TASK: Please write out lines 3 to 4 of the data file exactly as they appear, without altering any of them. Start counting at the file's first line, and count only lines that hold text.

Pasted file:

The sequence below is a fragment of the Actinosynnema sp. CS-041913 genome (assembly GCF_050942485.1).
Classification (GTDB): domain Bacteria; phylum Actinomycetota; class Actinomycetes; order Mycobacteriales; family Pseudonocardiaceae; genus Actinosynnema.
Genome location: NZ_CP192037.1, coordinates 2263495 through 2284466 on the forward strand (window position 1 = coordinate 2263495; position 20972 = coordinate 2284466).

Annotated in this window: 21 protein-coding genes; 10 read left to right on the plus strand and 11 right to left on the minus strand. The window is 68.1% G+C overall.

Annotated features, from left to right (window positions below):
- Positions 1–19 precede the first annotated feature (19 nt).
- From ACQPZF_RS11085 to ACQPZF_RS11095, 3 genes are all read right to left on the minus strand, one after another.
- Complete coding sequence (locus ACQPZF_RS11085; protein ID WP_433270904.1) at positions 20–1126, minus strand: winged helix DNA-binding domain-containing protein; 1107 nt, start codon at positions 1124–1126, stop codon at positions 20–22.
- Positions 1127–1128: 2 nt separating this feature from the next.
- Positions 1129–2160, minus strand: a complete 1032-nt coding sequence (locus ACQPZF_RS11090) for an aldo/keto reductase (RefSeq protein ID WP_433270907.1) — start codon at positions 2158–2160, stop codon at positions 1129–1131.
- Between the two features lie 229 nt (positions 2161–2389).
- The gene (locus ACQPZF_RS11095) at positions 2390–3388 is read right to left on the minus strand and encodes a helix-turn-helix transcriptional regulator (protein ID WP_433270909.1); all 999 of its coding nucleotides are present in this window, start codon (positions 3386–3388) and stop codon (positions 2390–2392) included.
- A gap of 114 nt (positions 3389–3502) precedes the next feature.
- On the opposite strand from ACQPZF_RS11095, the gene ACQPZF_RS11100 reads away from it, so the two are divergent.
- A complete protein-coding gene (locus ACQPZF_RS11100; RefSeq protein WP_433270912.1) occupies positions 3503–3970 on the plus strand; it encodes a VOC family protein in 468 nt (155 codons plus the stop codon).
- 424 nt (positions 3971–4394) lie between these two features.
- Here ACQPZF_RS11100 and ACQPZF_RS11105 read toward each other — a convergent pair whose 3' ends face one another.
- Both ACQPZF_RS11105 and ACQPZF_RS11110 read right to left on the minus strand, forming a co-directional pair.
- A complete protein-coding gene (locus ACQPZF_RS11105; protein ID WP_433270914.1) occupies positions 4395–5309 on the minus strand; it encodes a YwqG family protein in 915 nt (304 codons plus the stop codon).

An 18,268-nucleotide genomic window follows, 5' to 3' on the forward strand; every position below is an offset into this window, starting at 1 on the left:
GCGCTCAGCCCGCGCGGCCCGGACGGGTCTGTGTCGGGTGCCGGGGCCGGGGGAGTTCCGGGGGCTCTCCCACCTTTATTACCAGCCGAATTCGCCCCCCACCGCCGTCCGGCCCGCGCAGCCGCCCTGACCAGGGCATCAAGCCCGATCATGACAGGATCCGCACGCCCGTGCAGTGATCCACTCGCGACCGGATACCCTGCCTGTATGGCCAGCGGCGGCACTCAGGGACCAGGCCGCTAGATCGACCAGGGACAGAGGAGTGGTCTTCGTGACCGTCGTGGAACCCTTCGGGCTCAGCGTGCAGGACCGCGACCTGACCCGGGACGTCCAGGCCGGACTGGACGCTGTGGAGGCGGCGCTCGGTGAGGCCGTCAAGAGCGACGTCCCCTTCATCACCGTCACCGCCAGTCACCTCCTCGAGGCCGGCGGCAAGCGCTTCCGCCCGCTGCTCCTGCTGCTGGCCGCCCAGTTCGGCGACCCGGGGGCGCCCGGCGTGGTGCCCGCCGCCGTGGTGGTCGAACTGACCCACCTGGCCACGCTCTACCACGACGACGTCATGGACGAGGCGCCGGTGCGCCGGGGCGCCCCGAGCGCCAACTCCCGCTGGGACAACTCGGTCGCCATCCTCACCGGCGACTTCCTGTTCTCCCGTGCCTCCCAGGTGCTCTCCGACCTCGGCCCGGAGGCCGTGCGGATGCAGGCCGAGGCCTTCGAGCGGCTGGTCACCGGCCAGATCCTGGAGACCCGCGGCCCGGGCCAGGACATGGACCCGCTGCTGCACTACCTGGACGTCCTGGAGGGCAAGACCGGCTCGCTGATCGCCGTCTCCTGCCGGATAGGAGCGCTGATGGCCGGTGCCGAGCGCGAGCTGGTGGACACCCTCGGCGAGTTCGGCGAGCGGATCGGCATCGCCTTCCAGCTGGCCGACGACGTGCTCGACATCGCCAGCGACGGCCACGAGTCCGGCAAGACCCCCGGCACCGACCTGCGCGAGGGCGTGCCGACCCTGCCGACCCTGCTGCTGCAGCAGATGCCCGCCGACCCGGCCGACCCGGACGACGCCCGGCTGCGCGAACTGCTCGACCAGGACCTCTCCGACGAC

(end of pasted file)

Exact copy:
Genome location: NZ_CP192037.1, coordinates 2263495 through 2284466 on the forward strand (window position 1 = coordinate 2263495; position 20972 = coordinate 2284466).

Annotated in this window: 21 protein-coding genes; 10 read left to right on the plus strand and 11 right to left on the minus strand. The window is 68.1% G+C overall.